Business leaders in the Ukrainian-Canadian community say they are extremely concerned for the safety of their friends and employees in Ukraine after Russia invaded the country on Thursday.

Zenon Potichny, president of the Canada-Ukraine Chamber of Commerce, which represents more than 200 companies doing business in the two countries, said the situation on the ground is very serious.

He said he hoped all of Canada would stand with the Ukrainian people, especially since more than a million Canadians are of Ukrainian descent.

Mr. Potichny is the chairman of Zhoda Petroleum, a company invested in two oil projects in Ukraine. The company lost control of one such project, an offshore drilling operation in the Black Sea, after Russia annexed the Crimean peninsula in 2014. He said his company was still seeking ownership of the project before international courts.

Production at the other, an oil field in Lelyaki in central Ukraine, was halted on Thursday due to the dangers of rocket attacks or tanks driving through the area, he said.

The company also has a dozen employees in Kiev, who refuel at home.

“We asked if, maybe, we could help them,” Mr Potichny said. “Maybe we can help them, move them at least to western Ukraine or that area, but at this point they have actually decided to stay with their families in Kyiv.”

He said Western countries should cast a wide sanctions net to punish hundreds of Russian businessmen close to President Vladimir Putin and isolate Russia from the Society for Worldwide Interbank Financial Telecommunications (SWIFT) system.

Borys Wrzesnewskyj, a former Liberal MP and owner of Future Bakery, a chain of bakeries in Toronto, said he was worried about the unfolding humanitarian disaster. He said the large size and well-organized nature of Canada’s Ukrainian community means that this country can safely accommodate large numbers of refugees, if needed.

“Our ability to absorb and bring Ukrainian refugees into our communities, into our homes, we have the ability to do that on a very large scale,” he said.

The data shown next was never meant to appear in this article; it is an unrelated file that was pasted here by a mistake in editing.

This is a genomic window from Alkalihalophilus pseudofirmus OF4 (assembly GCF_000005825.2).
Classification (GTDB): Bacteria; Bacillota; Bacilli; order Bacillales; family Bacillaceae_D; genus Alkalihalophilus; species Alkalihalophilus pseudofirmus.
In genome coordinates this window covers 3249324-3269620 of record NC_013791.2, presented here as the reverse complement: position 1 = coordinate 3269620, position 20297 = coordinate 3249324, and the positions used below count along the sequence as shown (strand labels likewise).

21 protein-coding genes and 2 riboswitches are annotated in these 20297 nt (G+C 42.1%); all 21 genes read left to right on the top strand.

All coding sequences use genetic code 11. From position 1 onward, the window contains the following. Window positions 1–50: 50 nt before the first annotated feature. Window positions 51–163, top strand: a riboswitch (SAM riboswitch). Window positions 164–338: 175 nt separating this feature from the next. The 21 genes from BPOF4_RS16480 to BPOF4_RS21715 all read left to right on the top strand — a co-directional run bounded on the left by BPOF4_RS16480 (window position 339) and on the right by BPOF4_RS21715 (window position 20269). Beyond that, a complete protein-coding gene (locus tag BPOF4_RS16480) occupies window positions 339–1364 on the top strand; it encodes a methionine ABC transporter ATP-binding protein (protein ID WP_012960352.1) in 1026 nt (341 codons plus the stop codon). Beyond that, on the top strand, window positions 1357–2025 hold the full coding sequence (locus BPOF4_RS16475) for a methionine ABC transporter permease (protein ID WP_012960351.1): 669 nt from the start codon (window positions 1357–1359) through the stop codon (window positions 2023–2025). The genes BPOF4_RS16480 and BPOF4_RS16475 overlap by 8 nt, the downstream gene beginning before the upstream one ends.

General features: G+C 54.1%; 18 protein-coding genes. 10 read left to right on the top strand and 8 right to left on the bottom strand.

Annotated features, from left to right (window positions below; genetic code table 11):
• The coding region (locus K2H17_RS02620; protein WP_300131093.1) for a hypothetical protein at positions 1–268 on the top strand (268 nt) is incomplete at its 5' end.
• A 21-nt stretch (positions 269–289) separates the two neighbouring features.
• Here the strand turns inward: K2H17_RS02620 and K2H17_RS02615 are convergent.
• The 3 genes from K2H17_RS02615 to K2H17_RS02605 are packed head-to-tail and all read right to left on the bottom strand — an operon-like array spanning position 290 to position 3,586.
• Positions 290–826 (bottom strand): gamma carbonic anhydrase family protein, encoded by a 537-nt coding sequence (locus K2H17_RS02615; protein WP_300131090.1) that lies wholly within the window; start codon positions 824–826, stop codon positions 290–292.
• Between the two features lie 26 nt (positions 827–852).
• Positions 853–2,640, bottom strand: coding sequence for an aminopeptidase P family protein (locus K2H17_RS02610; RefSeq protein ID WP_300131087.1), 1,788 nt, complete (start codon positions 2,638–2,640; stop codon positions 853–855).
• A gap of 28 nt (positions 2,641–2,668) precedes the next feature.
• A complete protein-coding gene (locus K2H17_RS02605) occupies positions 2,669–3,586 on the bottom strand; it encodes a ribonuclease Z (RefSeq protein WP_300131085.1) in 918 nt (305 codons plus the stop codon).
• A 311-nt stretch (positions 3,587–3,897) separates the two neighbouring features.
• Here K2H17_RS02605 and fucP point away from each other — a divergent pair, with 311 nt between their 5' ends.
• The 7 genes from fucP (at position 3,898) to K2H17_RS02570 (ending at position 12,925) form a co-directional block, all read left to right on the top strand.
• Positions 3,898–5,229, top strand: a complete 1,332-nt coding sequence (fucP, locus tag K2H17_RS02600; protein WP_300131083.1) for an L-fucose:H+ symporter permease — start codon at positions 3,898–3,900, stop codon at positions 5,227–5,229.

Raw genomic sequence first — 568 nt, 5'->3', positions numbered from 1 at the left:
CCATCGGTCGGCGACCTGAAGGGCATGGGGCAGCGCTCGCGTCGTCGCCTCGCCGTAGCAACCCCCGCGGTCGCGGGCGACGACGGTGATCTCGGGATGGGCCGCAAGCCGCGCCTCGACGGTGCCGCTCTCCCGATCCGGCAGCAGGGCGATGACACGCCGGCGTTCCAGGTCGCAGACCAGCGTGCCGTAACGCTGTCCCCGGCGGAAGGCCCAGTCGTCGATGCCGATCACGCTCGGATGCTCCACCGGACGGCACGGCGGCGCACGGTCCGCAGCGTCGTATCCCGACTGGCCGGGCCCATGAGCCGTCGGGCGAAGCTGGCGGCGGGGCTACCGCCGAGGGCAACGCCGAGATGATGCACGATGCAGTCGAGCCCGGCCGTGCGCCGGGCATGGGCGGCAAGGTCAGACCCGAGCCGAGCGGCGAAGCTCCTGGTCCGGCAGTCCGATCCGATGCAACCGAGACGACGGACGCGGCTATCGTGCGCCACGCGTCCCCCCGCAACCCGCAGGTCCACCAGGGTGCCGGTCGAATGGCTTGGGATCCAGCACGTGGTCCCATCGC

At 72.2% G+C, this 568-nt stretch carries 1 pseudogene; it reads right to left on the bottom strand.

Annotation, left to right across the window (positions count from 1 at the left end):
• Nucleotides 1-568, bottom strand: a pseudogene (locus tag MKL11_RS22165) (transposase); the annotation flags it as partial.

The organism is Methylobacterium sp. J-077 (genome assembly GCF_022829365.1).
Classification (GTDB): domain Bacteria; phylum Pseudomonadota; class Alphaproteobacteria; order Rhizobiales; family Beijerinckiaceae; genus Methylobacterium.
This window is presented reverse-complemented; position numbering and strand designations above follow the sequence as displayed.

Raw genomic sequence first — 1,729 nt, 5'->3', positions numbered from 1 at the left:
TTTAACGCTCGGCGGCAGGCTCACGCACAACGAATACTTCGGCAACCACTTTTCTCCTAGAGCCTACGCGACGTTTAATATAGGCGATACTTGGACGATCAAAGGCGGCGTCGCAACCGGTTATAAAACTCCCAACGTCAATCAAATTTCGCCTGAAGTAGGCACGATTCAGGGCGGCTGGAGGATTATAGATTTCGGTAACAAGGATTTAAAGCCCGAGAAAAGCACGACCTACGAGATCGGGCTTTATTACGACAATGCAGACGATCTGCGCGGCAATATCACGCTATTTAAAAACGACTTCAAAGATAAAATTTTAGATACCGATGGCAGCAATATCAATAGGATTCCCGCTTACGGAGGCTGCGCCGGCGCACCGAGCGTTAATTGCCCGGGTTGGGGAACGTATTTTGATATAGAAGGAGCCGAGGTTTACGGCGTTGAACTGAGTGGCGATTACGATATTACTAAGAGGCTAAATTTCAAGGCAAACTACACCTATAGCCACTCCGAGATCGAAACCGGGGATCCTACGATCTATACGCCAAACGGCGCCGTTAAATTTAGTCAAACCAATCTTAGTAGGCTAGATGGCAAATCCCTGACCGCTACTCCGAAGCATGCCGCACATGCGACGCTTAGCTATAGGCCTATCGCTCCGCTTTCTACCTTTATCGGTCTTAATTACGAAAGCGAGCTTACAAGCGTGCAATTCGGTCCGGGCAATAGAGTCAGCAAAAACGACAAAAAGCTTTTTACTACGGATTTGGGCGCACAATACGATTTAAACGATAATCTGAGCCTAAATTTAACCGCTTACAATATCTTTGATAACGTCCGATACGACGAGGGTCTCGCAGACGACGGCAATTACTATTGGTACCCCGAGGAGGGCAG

Moreover, he expressed concern about the living conditions and food supply in other countries that depend on Ukrainian agricultural experts. He pointed to Lebanon, which is going through its own humanitarian disaster and depends on Ukrainian food for nearly half of its population’s calorie intake. Yemen and Libya are two other countries that rely heavily on Ukrainian grain exports, and a shortage of these products could lead to dangerous spikes in food prices.

As a prominent member of Toronto’s Ukrainian community, Mr. Wrzesnewskyj has experienced his own share of aggression. A location of the bakery, founded by his grandparents, was vandalized with pro-Russian graffiti earlier this month.

“It was more than an attempt at vandalism,” Mr Wrzesnewskyj said. “It was an attempt at intimidation. … The spray painted message was hateful and clear in what it said.

However, he said he did not believe the attack was a reflection of the Russian-Canadian community as a whole, but only of certain people who had been influenced by Mr. Putin’s government propaganda.

Mr Wrzesnewskyj also said he hoped Western countries would impose a full economic embargo on Russia and ensure that Mr Putin could not funnel funds through other third countries. He also urged the Canadian government to revoke the national broadcast license of RT, a Russian state-controlled television network.

As Ukrainian-Canadian organizations begin to organize fundraisers, some community members are rushing to send money directly to loved ones.

Taras Pidzamecky, managing director of the Ukrainian Credit Union Ltd., a Canadian credit union that serves members of the Ukrainian community, said he has seen a sudden increase in the number of members wanting to transfer money to their families at home. ‘foreigner.

He said the credit union was trying to quickly check the state of the banking system in Ukraine, but it was still unclear what was working.

“We just want to be careful, for example, that someone doesn’t try to send money and they get stuck somewhere because there’s nowhere to land or there was a disturbance on the other end,” he said.

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